Azure Is Better at Hybrid Computing Because AWS Is an Orchid

December 12, 2019

There’s an interesting explanation of the DoD’s JEDI award in “Opinion: Microsoft Fairly and Squarely Beat Amazon in $10 Billion Pentagon Cloud Contract.” The reason is:

In 2017, Microsoft designed Azure Stack to meet hybrid cloud computing needs, a distinction from AWS, which was designed for cloud-only computing needs without the flexibility of leveraging on-premise servers. That has led Amazon to chase Microsoft with hybrid-cloud offerings such as AWS Outposts, which launched in November of 2018 — well after the Pentagon bid had been opened. As of the first half of 2019, Microsoft was the only company among the top three cloud providers that has a generally available hybrid cloud. Microsoft’s Windows operating system has run on servers for decades, and it was a natural extension to offer Azure Cloud to run on-premise. Microsoft’s hybrid strategy has resulted in 95% of Fortune 500 companies using Azure today. That is a staggering statistic, which shows the superiority of hybrid cloud compared with traditional cloud computing. As J.B. Hunt, one of Azure’s Fortune 500 customers, said: “Microsoft didn’t ask us to bend to their vision of a cloud.”

Amazon is unlikely to agree. Amazon’s lawyers definitely will view this explanation as insufficiently developed to justify dropping the lawsuit.

The problem is that “one throat to choke” seems like a great idea. But the reality is that there usually are many throats to choke regardless of who is the contract winner.

The idea of a common platform or framework, data harmonization, and smooth access control are easy to talk about.

Reality is a little more chaotic. Read the original write up and decide. Then consider how likely it is that a single individual or a small business has a single throat to choke when something goes wrong. Throat choking is preceded by finger pointing, and none of the technology giants deliver reliability, ease of use, and fantasy land solutions.

Reality. Messy. Azure is a hybrid. AWS is an orchid. Neither is guaranteed a long, healthy existence if the gardener forgets to water the plants, the insects decide to chow down, or a road grader grind ouy a new information highway.

Lawyers? Guaranteed money. Other parties? Not guaranteed much.

Probably not.

Stephen E Arnold, December 12, 2019

Amazon Fraud Detection: A Possible Application

December 11, 2019

DarkCyber noted “The AI Enabled Taxman.” The write up explains that smart software is in use to assist government tax authorities in their work. What countries are using the smart systems? Nordic countries, according to the write up. Plus, India is heading down this path as well. With Amazon’s fraud detection capabilities, perhaps that company will move in a similar direction.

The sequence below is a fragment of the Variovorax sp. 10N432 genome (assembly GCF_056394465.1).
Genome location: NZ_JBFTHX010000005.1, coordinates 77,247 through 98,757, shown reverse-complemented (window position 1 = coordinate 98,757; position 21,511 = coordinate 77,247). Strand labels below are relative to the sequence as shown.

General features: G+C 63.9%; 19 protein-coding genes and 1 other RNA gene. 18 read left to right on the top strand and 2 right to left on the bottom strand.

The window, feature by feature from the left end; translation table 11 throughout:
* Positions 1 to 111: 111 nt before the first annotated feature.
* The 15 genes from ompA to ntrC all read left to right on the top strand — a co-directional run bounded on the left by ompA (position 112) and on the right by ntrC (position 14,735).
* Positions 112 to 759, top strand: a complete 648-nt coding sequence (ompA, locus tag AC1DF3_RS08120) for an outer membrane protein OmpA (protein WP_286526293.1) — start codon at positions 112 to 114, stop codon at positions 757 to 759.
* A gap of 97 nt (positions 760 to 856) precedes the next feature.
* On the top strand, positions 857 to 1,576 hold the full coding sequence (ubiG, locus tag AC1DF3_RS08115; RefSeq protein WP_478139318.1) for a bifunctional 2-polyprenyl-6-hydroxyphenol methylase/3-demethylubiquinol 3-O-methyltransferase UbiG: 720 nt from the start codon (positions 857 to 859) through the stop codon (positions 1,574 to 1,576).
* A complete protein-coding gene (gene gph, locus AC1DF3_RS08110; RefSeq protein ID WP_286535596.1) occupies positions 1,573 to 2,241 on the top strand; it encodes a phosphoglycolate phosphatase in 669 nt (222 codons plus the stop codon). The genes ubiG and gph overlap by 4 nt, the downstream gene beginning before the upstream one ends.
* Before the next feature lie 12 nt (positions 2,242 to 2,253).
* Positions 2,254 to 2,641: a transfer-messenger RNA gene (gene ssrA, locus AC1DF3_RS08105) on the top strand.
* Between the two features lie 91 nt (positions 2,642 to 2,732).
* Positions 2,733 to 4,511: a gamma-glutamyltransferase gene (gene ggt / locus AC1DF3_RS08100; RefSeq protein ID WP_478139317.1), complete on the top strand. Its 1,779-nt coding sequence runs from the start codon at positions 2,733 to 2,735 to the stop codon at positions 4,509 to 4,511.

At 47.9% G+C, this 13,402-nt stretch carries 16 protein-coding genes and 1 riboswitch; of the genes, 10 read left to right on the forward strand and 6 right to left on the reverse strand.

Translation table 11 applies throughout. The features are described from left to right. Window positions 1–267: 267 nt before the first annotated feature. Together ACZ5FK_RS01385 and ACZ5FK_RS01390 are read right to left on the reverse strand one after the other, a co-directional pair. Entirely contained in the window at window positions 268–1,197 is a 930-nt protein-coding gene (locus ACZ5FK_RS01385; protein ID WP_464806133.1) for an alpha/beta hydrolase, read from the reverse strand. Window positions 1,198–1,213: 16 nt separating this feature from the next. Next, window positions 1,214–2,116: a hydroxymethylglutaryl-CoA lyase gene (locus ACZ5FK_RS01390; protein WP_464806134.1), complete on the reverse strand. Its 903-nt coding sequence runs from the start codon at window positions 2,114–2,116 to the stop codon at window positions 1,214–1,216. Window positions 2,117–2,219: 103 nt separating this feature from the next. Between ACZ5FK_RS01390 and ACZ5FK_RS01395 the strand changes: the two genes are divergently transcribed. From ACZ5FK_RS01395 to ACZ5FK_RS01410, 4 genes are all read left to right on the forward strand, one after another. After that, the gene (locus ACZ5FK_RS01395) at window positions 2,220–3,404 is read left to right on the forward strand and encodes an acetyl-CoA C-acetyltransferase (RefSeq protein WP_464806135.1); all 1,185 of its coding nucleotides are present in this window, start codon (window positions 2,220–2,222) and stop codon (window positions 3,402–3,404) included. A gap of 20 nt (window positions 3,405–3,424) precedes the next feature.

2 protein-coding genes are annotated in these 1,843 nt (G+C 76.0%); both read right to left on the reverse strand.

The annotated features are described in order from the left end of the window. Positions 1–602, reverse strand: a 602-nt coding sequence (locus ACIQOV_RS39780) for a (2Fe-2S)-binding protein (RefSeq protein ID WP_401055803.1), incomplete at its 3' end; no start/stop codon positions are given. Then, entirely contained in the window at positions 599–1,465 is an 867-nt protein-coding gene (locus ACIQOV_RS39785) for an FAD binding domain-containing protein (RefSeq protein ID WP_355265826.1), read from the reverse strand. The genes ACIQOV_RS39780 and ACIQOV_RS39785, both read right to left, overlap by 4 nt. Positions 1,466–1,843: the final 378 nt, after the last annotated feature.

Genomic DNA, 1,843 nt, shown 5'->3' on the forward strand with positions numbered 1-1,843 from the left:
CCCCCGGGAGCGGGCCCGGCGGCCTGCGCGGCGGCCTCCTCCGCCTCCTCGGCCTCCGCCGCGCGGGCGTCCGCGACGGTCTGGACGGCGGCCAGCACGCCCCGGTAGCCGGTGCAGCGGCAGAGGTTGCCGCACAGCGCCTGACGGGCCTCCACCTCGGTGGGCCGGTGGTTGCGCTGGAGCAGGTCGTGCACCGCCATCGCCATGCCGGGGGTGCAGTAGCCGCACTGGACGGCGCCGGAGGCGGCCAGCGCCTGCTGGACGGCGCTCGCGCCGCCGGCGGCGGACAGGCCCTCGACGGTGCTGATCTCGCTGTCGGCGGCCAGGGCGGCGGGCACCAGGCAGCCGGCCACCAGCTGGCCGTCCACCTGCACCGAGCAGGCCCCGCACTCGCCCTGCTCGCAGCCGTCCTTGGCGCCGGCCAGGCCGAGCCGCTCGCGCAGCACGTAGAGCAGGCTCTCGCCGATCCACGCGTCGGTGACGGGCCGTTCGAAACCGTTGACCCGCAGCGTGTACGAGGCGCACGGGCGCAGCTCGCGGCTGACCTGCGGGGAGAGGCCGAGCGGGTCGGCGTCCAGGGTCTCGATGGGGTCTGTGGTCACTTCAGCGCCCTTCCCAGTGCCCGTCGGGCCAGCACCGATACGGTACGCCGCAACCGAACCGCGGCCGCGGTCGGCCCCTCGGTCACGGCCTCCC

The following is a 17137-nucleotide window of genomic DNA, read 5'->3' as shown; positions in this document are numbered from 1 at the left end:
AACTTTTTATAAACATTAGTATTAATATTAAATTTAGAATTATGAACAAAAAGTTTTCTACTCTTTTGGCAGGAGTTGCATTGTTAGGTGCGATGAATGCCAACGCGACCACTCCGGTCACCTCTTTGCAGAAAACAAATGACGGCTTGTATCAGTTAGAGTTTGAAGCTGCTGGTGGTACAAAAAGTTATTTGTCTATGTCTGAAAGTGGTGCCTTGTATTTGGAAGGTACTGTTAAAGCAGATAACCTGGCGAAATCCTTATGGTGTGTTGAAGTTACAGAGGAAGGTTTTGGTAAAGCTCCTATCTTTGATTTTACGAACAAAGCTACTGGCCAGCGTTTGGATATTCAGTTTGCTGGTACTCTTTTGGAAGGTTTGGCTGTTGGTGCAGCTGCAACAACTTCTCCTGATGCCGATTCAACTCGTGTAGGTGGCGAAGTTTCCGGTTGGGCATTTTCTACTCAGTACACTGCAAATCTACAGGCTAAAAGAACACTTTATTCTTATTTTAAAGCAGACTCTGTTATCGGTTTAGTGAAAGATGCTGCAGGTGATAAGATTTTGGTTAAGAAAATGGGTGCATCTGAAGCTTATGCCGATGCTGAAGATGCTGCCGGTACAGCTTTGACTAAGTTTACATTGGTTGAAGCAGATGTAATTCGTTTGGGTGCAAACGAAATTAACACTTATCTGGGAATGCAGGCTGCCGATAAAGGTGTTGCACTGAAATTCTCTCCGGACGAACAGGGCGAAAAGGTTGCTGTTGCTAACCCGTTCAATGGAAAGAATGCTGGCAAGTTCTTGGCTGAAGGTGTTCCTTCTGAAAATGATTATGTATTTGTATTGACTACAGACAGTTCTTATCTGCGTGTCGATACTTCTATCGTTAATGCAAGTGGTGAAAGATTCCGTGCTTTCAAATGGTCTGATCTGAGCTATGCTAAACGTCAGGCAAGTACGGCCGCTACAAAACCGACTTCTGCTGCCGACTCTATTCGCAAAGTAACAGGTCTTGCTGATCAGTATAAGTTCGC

The write up points out:

For instance, in Denmark, AI tools are said to flagged 85 of every 100 cases, with 65 of them found to outright tax frauds. Since then, various governments have been exploring the potential of AI to nab culprits.

Stephen E Arnold, December 11, 2019

Amazon: What Does the S Team Do without a Policeware Leader?

December 9, 2019

GeekWire published the members of Jeff Bezos’ S Team. The idea is that the TV show A Team has been upgraded by 17 letters. There is an S Team member for fashion and for Alexa, but none for policeware. You can get the list of S Team members in “Amazon Expands Bezos’ Elite ‘S-Team,’ Adding 6 Execs from Emerging Branches of the Company.” Perhaps the omission of a public sector Amazon manager signals that the company is not interested in government contracts, work for law enforcement departments, and countries interested in using Amazon’s blockchain technology? That is a possibility. DarkCyber believes that there is a commitment at Amazon for policeware and developing services to assist authorities in determining if tax returns are on the up and up. The apparent exclusion of a designated policeware “owner” suggests that the company wants to continue its low profile approach to this high potential revenue sector.

Stephen E Arnold, December 9, 2019

AWS Storage Is Evolving

December 8, 2019

This is not your mom’s Simple Storage Service. An article at SiliconAngle describes how “Amazon’s New Storage Chapter Eyes NFS Support, Integrates from the Top-Down.” Writer Betsy Amy-Vogt explores details revealed at the recent AWS Storage Day event in Boston. She embeds some video coverage by theCUBE, her publication’s live streaming studio; see the write-up to view those excerpts.

Demand for easily accessible online storage is growing thanks to the rise of machine learning and edge computing. AWS is adding features to its S3 Glacier and EBS storage solutions, expanding support for file formats like NFS (Network File System), and beefing up security and management tools. Amy-Vogt writes: